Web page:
Ex-Zionist Federation activist poses as neutral expert – and BBC taken in
Who is Jonathan Sacerdoti, the BBC’s Go-To Man on Gaza?
By Hilary Aked, NLP
16 November, 2012
As Israel’s ‘Operation Pillar of Defense’ was beginning on 14-15 November a man called Jonathan Sacerdoti appeared four times as a guest on different BBC television news programmes, asked to comment on Israel’s actions in Gaza. On 14 November he claimed that Israel was acting with ‘restraint’; in the first of three appearances the next day at 09:41 he talked about Israel’s ‘right to defend itself'; on BBC World later that day he alleged that Hamas was ‘embedding itself in civilian areas'; and on the 19:30 news programme that evening he stated that most Palestinian casualties in Gaza have been ‘terrorist bodies’, ignoring the many civilians including at least 3 children killed by Israel in the past days and weeks.
Each of his appearances was unchallenged. On one occasion he was joined by another commentator, Shashank Joshi of the military oriented think thank the Royal United Services Institute, but Joshi offered an almost identical perspective. The BBC presented Sacerdoti as a neutral Middle East commentator, the director of an innocuously named organisation called the Institute for Middle Eastern Democracy; this neutrality was clearly implied by the lack of any alternative perspective offered and the failure to identify him as affiliated to either the Israeli or Palestinian ‘camp’. Each time he appeared, the news anchor introduced him with some variant of “we can get more on this now and speak to Jonathan Sacerdoti of the Institute for Middle Eastern Democracy”.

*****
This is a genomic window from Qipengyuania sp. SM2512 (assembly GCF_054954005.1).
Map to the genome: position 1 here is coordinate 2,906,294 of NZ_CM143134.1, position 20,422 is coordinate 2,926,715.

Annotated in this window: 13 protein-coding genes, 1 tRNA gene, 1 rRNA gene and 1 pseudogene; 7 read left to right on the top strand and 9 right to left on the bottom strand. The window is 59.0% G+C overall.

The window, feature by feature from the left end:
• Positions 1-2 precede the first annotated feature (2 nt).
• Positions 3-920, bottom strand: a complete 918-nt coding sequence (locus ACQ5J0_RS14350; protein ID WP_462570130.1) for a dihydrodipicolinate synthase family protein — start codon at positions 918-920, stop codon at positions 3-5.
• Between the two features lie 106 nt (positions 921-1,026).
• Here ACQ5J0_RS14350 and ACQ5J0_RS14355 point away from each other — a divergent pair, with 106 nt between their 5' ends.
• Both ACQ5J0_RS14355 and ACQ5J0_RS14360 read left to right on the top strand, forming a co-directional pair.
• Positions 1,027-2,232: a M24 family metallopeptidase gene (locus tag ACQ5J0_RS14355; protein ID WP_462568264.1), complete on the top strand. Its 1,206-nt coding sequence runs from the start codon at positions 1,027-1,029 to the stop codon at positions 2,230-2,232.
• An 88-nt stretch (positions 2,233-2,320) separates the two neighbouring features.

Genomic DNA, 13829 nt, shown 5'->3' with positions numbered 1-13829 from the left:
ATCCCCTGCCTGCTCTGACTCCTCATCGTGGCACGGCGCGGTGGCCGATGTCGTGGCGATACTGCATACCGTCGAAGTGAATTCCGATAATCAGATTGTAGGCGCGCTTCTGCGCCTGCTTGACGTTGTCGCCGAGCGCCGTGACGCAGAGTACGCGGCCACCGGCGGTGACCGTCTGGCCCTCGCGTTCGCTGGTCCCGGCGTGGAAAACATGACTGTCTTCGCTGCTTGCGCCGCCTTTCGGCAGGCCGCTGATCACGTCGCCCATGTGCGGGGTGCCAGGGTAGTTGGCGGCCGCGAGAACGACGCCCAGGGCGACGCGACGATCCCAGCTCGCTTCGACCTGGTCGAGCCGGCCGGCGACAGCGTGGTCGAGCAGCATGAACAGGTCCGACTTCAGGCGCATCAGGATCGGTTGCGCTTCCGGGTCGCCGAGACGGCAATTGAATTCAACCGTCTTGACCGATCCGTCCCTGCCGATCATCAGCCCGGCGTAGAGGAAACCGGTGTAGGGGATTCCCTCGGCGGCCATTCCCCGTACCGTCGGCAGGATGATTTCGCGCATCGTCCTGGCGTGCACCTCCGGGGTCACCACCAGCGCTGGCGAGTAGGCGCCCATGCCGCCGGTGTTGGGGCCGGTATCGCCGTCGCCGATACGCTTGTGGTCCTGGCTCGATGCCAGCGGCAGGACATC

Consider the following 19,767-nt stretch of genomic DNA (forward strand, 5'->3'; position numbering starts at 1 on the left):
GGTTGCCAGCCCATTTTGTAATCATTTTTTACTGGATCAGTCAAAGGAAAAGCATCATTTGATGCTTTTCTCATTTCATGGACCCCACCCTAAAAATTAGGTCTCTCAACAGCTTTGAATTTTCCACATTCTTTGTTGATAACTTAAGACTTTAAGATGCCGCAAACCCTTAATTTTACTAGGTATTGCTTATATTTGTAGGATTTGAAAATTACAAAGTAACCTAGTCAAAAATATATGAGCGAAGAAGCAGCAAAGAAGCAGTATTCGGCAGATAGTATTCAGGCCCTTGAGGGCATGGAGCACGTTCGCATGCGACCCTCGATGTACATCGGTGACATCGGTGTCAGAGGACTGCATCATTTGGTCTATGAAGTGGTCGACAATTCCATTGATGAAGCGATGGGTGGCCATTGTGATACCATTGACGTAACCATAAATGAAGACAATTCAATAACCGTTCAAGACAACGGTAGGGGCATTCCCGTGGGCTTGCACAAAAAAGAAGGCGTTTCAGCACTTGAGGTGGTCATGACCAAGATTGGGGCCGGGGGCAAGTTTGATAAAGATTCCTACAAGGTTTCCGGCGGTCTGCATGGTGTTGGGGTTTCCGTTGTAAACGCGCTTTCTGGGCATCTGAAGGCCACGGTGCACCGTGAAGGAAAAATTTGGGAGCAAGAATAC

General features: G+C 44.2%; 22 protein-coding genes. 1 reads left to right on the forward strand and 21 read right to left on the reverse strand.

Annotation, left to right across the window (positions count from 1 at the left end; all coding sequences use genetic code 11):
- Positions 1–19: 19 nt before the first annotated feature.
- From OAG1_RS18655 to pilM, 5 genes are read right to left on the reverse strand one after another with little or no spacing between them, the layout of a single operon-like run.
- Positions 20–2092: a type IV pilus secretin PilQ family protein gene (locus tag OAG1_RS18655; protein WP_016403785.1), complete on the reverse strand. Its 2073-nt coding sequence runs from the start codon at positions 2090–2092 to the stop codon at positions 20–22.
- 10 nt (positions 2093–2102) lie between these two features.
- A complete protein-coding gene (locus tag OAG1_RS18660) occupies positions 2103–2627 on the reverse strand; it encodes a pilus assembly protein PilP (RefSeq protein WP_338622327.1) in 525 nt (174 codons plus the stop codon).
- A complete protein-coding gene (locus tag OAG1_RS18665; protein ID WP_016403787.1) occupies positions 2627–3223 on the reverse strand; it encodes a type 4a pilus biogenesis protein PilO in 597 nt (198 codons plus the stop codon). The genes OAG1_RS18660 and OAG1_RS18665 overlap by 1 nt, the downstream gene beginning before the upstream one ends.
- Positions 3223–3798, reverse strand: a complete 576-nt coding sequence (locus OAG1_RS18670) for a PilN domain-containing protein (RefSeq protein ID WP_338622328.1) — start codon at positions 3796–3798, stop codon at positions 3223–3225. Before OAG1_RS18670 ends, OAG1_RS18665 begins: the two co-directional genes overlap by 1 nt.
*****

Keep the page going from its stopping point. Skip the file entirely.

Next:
But Sacerdoti is exactly the opposite of a disinterested ‘expert’ voice on the ongoing violence. Just two years ago he was Director of Public Affairs for the Zionist Federation, perhaps the loudest and most shrill pro-Israel lobby group in the UK.
The day after Israel killed nine activists on the Mavi Marmara flotilla, he appeared defending that attack on Al Jazeera and on Sky News. In August 2011 he spoke at a pro-Israel rally in Trafalgar Square organised by the British Israel Coalition and supported by the Israeli government-linked StandWithUs.
On 6 July 2010 he met Israeli President Shimon Peres and uploaded an entire album on to Flickr documenting the occasion. He captioned a photo of him shaking hands with Peres,‘Jonathan Sacerdoti, of Her Majesty’s Secret Service’.
The following February he met Ron Prosor, Israel’s former ambassador to the UK, and had his picture taken with him, alongside pro-Israel advocates Gili Brenner of StandWithUs UK and Chas Newkey-Burden, a pro-Israel blogger and good friend of Sacerdoti’s, according to Newkey-Burden’s blog. In this photo, all four are wearing yellow ribbons as a sign of their support for captured Israeli soldier Gilad Shalit (since released in a prisoner swap.)